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Maintaining Confidentiality and Privacy During Research

You have an obligation to protect your participant’s privacy and confidentiality throughout the entire research process. We explain why.
You have an obligation to protect your participant’s privacy and confidentiality throughout your entire research process.
Your responsibility to maintain privacy and confidentiality is often directly connected with the ethical principles of Beneficence and Respect. This makes perfect sense when we think about the potential for harm (such as social, professional, legal and economic harm) to be caused due to breaches in this area.
Sometimes participating or even expressing an interest in participating in a project can be a source of harm, if it becomes known to third parties.
Maintaining privacy and confidentiality helps to protect participants from potential harms including psychological harm such as embarrassment or distress; social harms such as loss of employment or damage to one‘s financial standing; and criminal or civil liability (UCI, 2015).

Case Study: When anonymity goes wrong

Carolyn Ellis conducted an ethnographic study in a small fishing community in the USA. Her research participants were outraged when her published work ‘Fisher Folk: Two Communities on Chesapeake Bay’ was released (Tolich, 2014). Although the researcher had used pseudonyms in her book, the community was so small that the participants could easily identify who was who. The revealing and sometimes controversial nature of the information shared with the public caused tension in the community. They were incredibly angry and the researcher was devastated to learn the participants were left feeling betrayed and objectified (Ellis, 2007).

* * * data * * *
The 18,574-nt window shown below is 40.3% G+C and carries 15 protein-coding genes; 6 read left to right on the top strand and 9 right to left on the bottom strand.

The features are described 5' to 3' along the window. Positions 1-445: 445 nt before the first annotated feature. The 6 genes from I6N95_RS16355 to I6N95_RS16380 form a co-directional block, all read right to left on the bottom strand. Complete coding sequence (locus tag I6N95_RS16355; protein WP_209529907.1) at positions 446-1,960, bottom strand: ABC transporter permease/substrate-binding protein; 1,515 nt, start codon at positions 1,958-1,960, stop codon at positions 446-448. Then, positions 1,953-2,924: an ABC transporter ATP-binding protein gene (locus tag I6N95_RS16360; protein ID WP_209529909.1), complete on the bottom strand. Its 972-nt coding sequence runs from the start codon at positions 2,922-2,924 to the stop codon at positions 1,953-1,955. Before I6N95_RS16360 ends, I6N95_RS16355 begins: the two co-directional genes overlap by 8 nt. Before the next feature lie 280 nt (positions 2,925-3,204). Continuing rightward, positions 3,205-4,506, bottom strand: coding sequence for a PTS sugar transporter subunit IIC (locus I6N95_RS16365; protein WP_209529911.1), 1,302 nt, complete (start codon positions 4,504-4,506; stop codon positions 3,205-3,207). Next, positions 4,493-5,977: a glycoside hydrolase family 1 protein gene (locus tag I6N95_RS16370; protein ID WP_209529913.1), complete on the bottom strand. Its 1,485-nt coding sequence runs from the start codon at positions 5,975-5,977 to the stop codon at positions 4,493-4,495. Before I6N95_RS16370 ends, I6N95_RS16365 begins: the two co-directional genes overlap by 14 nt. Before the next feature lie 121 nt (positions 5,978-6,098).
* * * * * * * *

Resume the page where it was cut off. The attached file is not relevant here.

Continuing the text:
Lessons learned?

The way you protect your participants’ identity and personal information needs to be carefully considered and strategically woven into the design of your research. For example, what will you advise participants during the consent process? How will you protect privacy and confidentiality during the process data collection and when you disseminate your results? It’s important to specifically advise participants who you intend to share the results of your research with and how. The participants themselves can best judge the potential for identification and associated harm. For this reason it’s good practice to show them how their comments or information will be used before disseminating. They can then indicate if further de-identification is required.
When it comes to anonymity, don’t assume all participants want their names withheld. In some studies, the participants may feel very strongly about their experiences and feel empowered by being named when their story is shared. Others may only consent to participation if anonymity is assured.
Portrait of serious young ginger European woman covering mouth with both hands keeping a secret © Shutterstock

Limits to confidentiality

What if you discover something during the course of your research that makes you fear for the safety of the participant or someone they are involved with? Do you break the confidentiality agreement to advise an appropriate medical or legal professional? This type of ethical dilemma is best discussed with a research supervisor if you are working with one. If not, perhaps seek independent advice from a legal professional. Depending on the nature of your discovery and your geographical area in the world, you may have a legal duty of care to act on information if you fear for someone’s safety.